TBG Sports Awards

[trophies] May has come, and another Fall to Spring school year is in the books. And whether you are headed home to work tireless hours at a low-paying and underappreciated summer job, hanging around campus to take a few summer classes, or busting your tail at that amazing summer internship, one thing is for certain: no one will be longing for snow or nasty 8 a.m. classes for the four months.
This past school year has most likely had its extreme highs, like that time when you partied all night long the night before an exam only to ace the thing the next day, and its saddening lows, like that time you partied all night long the night before an exam only to bomb the thing the next day.
Yes, life at MSU can certainly be filled with peaks, valleys and downright holes. The same can certainly be said for the athletic teams on campus as well.
Throughout the past two semesters, MSU sports fans have seen moments that leave them in euphoric awe as well as instances that leave them in disappointing heartache.
Take October for example, when after an incredible 4-0 start to the football season which included an overtime thriller at Notre Dame, fans then had their hearts torn out as the Spartans inexplicably dropped six of their last seven games.
Or what about the winter basketball season? With both the men’s and women’s teams coming off Final Four appearances last season, everyone in East Lansing expected nothing but greatness for the 2005-2006 campaign.
There were the extremely high points, like the big three of Paul Davis, Shannon Brown and Maurice Ager leading the team to a 30 point drubbing of Iowa in January, or watching senior honorable mention All-American Liz Shimek become the school’s all-time leading scorer in March and all-time leading rebounder in January. There were also the low points, with both teams ending their seasons considerably earlier than last year, the men in the first round of the NCAA tournament and the women in the Sweet 16, the MSU gymnastics team who ended the year taking fifth place at the NCAA regional meet and the MSU women’s rowing team, who going into the Big Ten Championships were ranked No. 7 nationally with a Big Ten Boat of the Week honor coming for the week of April 18.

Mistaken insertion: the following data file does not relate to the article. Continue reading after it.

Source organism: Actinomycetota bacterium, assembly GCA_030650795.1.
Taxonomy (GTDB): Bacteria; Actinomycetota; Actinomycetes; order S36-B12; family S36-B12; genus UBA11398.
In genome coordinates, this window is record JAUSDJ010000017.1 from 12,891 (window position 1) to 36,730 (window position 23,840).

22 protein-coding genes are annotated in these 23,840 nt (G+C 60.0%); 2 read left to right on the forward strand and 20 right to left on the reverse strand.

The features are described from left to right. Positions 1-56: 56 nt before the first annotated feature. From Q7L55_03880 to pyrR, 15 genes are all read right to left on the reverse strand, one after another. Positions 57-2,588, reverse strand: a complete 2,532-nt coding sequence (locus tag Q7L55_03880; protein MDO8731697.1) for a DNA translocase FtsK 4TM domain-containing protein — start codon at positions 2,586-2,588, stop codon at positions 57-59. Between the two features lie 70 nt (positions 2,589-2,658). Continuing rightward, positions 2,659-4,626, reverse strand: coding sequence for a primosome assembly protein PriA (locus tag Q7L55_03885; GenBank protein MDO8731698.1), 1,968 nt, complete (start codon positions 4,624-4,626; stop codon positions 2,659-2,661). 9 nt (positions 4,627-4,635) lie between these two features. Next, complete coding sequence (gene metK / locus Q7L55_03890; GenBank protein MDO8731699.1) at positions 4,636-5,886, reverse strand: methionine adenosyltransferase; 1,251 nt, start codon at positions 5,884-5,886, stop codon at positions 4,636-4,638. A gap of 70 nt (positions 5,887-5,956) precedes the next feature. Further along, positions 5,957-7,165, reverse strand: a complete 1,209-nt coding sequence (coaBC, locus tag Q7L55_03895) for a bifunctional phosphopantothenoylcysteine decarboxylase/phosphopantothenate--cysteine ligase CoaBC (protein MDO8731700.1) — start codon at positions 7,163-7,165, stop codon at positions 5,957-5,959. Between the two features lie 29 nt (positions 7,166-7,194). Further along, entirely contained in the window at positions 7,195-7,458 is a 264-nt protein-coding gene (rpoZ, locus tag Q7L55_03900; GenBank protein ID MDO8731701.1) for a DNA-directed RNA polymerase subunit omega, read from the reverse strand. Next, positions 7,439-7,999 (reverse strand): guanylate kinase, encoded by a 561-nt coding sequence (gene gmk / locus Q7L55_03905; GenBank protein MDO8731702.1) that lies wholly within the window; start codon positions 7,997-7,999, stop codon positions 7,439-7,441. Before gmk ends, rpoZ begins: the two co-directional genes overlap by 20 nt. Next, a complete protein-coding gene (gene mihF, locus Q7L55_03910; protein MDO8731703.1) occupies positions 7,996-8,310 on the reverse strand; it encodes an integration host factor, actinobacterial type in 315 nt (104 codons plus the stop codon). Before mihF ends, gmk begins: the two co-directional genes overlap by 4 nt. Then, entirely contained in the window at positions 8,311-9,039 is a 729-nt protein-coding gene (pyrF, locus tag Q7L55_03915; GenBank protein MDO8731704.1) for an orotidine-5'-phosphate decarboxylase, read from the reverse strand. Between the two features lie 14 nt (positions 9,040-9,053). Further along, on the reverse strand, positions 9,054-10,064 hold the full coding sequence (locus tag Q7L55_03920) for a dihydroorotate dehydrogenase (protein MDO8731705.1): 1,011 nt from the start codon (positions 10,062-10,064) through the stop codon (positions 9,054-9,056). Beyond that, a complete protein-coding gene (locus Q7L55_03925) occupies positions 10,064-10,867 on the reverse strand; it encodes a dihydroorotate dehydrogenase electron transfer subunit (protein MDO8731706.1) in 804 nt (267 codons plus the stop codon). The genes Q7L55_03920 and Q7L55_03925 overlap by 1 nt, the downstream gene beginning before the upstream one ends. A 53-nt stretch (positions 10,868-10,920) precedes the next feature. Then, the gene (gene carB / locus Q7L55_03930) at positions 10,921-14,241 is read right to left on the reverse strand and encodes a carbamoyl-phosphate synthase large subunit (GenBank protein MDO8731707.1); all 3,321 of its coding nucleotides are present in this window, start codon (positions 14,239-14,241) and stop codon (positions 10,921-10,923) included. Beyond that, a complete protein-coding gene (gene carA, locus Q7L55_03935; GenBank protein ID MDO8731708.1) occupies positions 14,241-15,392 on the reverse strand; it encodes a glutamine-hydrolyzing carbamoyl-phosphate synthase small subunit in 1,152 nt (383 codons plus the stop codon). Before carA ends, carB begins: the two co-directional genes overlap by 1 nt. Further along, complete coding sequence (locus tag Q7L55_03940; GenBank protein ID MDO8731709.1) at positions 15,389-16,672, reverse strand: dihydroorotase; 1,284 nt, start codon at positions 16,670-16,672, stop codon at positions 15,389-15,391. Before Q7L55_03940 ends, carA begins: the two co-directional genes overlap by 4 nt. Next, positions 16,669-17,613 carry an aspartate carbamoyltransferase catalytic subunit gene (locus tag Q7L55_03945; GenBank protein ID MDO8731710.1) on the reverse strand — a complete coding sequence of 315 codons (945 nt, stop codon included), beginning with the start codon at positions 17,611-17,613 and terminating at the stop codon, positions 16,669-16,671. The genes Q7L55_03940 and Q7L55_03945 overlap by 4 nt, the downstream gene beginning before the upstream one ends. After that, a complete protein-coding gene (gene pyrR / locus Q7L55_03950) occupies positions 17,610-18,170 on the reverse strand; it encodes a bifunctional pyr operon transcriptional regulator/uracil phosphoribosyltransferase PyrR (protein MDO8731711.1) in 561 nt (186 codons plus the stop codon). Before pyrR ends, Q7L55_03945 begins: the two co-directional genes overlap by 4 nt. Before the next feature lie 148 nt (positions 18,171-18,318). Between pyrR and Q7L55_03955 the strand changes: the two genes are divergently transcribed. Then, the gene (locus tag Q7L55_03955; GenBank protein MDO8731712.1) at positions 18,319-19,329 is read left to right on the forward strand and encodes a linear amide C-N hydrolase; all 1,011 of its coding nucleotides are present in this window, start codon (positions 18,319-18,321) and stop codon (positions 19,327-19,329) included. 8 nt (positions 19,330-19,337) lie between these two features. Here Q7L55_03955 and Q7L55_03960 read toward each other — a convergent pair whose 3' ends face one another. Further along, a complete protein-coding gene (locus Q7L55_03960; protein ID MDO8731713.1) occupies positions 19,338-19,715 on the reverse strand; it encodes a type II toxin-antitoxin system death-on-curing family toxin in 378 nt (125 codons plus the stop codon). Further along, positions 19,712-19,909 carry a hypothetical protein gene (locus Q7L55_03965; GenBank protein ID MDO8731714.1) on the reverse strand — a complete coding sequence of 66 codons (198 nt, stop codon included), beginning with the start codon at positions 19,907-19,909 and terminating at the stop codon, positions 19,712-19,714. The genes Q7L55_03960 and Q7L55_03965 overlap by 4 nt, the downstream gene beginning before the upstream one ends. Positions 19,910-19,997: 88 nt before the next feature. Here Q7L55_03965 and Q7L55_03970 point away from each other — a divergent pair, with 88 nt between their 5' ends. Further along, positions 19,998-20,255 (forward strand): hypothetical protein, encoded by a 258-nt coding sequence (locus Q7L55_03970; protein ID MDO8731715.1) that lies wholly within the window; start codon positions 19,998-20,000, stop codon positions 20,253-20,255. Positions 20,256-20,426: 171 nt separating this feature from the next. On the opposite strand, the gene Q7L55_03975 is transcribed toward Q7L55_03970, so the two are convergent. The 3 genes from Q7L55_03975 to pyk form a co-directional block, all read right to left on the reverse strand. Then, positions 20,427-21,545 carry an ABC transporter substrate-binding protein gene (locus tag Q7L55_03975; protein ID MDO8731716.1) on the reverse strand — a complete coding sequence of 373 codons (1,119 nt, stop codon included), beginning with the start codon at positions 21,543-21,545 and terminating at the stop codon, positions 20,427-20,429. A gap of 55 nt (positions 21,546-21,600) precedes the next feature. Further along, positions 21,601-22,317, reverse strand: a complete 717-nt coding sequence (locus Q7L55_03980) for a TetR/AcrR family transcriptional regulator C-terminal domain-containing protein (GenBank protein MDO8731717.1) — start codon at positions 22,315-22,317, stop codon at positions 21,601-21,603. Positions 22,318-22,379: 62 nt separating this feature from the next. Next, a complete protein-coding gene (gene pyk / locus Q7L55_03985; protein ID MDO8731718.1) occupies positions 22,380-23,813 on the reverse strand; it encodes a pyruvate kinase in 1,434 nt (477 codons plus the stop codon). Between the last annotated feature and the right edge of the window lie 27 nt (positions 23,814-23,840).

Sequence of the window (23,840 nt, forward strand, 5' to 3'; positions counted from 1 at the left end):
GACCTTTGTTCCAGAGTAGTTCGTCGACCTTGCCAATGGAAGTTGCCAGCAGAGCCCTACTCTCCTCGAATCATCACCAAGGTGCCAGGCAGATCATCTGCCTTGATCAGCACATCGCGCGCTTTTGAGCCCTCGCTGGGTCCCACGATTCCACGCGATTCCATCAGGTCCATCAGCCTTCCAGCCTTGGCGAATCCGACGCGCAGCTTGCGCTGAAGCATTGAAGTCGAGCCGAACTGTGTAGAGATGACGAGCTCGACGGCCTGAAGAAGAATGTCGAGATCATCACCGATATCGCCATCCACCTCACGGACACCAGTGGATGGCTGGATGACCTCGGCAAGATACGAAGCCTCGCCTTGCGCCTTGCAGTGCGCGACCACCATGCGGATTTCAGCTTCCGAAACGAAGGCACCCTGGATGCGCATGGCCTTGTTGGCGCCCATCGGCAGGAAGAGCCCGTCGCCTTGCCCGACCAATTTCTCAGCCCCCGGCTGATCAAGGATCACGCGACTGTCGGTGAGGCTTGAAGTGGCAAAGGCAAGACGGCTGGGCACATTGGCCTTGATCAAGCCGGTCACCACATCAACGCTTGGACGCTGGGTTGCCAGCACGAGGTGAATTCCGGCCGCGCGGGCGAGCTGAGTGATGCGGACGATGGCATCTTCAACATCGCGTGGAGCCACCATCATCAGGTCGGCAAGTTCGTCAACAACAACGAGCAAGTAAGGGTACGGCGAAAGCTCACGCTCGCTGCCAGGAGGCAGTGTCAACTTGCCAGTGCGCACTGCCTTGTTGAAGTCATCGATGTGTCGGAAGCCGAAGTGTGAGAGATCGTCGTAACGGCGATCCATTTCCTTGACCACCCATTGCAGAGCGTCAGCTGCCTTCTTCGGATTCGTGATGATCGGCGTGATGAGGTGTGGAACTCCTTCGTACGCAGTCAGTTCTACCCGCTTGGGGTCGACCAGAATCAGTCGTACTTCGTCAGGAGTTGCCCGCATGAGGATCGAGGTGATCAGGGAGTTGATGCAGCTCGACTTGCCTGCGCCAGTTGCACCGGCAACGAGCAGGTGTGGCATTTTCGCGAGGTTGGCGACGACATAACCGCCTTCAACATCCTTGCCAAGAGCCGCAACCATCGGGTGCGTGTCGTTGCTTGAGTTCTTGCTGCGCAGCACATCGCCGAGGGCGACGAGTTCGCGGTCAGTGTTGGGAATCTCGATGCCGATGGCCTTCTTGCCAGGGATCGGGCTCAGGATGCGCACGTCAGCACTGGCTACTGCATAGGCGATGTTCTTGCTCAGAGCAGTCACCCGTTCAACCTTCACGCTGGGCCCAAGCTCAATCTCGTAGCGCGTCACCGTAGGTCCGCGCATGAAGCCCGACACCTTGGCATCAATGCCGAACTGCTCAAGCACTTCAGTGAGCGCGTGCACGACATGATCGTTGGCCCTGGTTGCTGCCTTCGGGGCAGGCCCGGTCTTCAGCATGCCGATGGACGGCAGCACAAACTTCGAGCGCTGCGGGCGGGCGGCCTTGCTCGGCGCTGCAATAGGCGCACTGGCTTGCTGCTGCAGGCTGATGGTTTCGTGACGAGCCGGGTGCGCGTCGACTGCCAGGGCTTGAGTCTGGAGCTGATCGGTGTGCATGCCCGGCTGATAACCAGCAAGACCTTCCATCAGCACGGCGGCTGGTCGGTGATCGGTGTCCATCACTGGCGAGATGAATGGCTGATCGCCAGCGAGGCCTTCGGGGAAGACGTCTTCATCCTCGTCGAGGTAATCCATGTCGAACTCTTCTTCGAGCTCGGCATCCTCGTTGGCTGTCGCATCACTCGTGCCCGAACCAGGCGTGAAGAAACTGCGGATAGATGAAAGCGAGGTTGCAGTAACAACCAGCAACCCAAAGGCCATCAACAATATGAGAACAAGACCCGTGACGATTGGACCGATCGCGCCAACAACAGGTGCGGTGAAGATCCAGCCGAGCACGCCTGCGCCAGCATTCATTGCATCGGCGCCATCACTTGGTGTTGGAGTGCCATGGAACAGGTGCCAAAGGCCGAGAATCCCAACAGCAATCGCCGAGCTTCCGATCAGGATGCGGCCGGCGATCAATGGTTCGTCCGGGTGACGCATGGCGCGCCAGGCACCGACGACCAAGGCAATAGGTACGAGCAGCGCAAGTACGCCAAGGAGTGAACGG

All in all, it has certainly been another exciting, exhilarating and exhausting year of collegiate sports here at MSU. But what is a sports year without a post-season awards ceremony?
So without further adieu, I unveil to you the first ever MSU Big Green Sports Awards for the 2005-2006 season. These awards have been carefully determined and researched by TBG’s resident sports expert…me. They include all athletes and teams who have completed their sports seasons this year, so I apologize to any softball or baseball players out there who may wish bad things upon me after reading this list.
Most Improved Player Award: Victoria Lucas-Perry, MSU women’s basketball[vic2]
For the Flint native junior guard Lucas-Perry, the 2005-2006 season was definitely a break out year. After averaging a solid 7.7 points per game for last year’s national runner-up squad, Lucas-Perry jumped into a starting role this season and flourished with a career high 10.2 points per game and an honorable mention All-Big Ten selection.
Highlights of the year for Lucas-Perry came on Feb. 2 at Northwestern where she scored a season high 23 points including four 3-pointers and on Dec. 21 at Oklahoma where she notched her first career double-double with 15 points and 11 rebounds.
Coming off her best season at MSU in 2005-2006, Lucas-Perry seems to be primed for an outstanding senior year next season for the Spartans.
Best Individual Achievement: Lindsay Bowen beats Marquette’s Steve Novak to win the 3-point shootout
After beating Stanford’s Krista Rappahahn in the women’s final of the 18th Annual Dell College Slam Dunk & 3-Point Shootout, the MSU senior guard then topped the men’s winner Novak in the co-ed final in a rout by a score of 25-17.
This was a great cap to an outstanding senior season for Bowen who finished her career as the second leading scorer in school history behind teammate Liz Shimek and the all time leading 3-point shooter.